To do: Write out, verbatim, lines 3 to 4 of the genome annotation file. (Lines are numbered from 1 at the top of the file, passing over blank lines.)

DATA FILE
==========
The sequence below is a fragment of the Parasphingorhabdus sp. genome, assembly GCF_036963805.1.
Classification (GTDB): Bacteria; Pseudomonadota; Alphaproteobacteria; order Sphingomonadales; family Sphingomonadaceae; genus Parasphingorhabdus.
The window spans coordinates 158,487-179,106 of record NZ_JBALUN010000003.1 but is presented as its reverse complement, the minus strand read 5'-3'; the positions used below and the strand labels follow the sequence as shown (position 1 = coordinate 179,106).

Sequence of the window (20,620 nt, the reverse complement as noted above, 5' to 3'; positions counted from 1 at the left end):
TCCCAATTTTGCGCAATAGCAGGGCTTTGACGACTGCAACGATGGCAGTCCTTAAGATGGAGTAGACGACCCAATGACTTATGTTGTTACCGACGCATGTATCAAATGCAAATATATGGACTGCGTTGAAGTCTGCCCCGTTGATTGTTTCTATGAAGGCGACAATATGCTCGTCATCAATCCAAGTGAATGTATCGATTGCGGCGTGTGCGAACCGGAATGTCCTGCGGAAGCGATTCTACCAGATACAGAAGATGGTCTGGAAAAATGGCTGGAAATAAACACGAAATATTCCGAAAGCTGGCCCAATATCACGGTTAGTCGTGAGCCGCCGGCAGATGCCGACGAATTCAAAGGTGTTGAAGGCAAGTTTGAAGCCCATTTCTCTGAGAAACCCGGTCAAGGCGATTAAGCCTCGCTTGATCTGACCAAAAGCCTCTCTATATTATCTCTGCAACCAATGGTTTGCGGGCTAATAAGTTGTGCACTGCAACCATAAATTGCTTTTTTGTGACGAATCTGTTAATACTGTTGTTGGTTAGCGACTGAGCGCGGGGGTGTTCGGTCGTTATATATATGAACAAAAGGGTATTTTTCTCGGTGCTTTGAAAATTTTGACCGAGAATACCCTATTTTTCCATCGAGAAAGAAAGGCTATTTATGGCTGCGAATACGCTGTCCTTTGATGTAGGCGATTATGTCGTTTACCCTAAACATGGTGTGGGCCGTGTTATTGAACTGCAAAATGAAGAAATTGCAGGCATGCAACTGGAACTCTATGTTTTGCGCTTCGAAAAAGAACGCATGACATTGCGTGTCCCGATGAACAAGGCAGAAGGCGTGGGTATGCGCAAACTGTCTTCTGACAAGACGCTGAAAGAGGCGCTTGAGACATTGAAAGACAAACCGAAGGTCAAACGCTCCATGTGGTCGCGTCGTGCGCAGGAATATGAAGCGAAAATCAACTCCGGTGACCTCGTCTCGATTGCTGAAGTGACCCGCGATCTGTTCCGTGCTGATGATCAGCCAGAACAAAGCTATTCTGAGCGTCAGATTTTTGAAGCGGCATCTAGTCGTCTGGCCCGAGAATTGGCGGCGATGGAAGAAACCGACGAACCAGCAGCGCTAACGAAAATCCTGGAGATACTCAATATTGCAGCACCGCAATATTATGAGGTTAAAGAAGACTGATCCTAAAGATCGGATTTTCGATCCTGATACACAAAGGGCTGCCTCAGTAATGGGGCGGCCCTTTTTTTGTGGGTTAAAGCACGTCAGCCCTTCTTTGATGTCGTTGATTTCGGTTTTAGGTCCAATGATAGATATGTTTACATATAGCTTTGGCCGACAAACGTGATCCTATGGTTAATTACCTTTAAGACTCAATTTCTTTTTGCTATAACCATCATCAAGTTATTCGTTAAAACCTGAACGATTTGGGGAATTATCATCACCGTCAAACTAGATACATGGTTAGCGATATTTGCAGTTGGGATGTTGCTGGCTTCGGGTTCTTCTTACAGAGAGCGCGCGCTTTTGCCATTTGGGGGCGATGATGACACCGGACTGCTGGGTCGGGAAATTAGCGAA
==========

The window spans coordinates 158,487-179,106 of record NZ_JBALUN010000003.1 but is presented as its reverse complement, the minus strand read 5'-3'; the positions used below and the strand labels follow the sequence as shown (position 1 = coordinate 179,106).

Sequence of the window (20,620 nt, the reverse complement as noted above, 5' to 3'; positions counted from 1 at the left end):